An emergency visit to the ER is NEVER a pleasant experience.

It’s full of doubt, worry, and anxiety. But for more and more people these days the worst part of the whole experience is getting the bill AFTER the visit!

Here are a couple of quick in-and-out ER visits that ended up in thousands of dollars of ridiculous emergency room bills - a small sample of the outrageous medical bills we see everyday at CoPatient.

*These stories and medical bills are all REAL, only names have been changed to protect the privacy of those involved.*

Visit 1: HOW MUCH for a bloody nose?

While on vacation in Las Vegas, Steve got a bloody nose that would not stop bleeding. Although he was not under any extreme pain, he decided to exercise caution and head the ER to get himself checked out. It’s a bloody nose, how bad could the diagnosis be?

After waiting and waiting in the ER, Steve was finally called back to see a doctor. At this point the bloody nose had subsided, and there was no longer an issue. Out of caution, the ER staff takes Steve’s blood and gives him an IV. They quickly check him out, determine there are no additional worries, and send him on his way.

So Steve is absolutely SHOCKED when he received the bill for this quick visit. Afterall, how much could such a visit possibly cost? All said and done, Steve was charged just under \$3000 for this visit!

And that figure did NOT include a \$250 co-pay Steve was charged at the ER desk. Even worse, this is AFTER his health insurance already contributed to an even larger initial amount.

Over \$3200 in charges, all over a bloody nose.

Visit 2: One expensive finger cut

Having cut his finger on a sharp piece of metal in a workshop, Joe rushes himself to an ER in Miami Beach, FL.

In a visit that lasted no longer than 15 minutes, Joe is given a tetanus shot, a couple small bandages, and is sent back home to recover. About a month later, Joe opens his mail one morning to find the bill for this quick in-and-out visit.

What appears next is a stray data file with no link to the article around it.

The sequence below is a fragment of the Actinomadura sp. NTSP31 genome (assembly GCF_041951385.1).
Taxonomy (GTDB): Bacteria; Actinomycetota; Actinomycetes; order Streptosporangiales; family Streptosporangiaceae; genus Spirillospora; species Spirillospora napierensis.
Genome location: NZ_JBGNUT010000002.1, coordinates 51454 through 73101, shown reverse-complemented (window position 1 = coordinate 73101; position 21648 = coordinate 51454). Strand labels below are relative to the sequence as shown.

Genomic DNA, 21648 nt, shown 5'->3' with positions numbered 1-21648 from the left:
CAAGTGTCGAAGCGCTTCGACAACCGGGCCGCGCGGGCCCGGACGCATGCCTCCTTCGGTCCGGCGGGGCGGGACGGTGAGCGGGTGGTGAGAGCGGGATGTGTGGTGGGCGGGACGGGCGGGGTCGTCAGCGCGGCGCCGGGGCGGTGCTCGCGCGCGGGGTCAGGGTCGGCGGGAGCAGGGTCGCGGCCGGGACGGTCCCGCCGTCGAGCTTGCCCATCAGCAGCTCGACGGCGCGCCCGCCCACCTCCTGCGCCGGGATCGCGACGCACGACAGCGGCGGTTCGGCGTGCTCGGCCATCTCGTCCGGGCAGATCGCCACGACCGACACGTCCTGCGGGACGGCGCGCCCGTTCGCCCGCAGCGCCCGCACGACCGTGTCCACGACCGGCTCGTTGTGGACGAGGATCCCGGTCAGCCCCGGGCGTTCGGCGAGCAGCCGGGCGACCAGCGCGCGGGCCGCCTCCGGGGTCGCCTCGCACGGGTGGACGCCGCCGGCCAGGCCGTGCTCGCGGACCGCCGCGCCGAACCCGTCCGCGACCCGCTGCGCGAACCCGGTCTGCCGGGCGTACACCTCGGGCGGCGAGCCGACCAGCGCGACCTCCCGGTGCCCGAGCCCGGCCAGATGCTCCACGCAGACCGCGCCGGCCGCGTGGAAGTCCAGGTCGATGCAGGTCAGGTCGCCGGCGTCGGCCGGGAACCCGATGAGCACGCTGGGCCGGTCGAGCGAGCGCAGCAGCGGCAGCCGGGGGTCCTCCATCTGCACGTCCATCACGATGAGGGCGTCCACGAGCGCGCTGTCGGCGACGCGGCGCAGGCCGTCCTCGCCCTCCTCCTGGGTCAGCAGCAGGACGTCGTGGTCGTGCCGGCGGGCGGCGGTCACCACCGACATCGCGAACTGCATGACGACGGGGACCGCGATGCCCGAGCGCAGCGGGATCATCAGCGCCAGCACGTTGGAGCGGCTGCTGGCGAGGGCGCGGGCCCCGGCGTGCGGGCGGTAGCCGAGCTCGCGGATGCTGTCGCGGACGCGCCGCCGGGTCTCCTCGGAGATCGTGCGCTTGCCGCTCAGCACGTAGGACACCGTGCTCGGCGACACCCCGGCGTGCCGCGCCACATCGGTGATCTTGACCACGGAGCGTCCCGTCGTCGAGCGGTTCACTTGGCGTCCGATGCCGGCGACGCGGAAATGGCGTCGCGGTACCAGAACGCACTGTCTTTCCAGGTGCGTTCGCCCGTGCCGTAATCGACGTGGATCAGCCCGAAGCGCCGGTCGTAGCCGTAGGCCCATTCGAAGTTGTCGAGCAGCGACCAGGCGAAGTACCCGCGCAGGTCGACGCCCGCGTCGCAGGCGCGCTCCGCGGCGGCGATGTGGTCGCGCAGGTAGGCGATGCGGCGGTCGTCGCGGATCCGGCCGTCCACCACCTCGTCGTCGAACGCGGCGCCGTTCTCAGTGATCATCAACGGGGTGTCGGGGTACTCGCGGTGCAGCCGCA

He is shocked to see that he was charged \$3600 for this quick ER visit!

This includes just under \$1500 for an “Emergency Physician Charge” and just under \$1900 for an “Emergency Room Services” fee. By comparison, the Tetanus shot was a far more reasonable \$214.

That’s one expensive finger cut.

Visit 3: Thousands of dollars and the wrist is still BROKEN!

John was running when he tripped and fell hard on his wrist. In a lot of pain, he headed to the ER to see if his wrist was broken. He was admitted quickly and ER staff took an x-ray.

The attending physician spends 5 minutes with John and confirms that his wrist is indeed broken, as indicated by the x-ray. He instructs the ER staff to give John and anti-nausea shot and a shot of pain medications. John’s arm is placed in a temporary splint, and John is told to follow-up with an orthopedic surgeon about possible surgery before being sent home.

So, for a temporary splint, 2 injections, and “emergency service”, John is baffled to receive a bill in excess of \$4000!

A \$4000 medical bill, and that was BEFORE the actual surgery needed to correct the broken wrist. Ridiculous!


Although these ER bills are outrageous examples, they are very common.

In fact, any medical bill from a routine medical office visit to a complicated surgery could be wrongly charging or overcharging for services provided. Luckily, whether you are insured or uninsured there are ways to reduce such ridiculous medical bills.

At CoPatient, our experts negotiate on people’s behalf to reduce bills just like these ones as well as hundreds of other types of medical bills. It’s free to get started at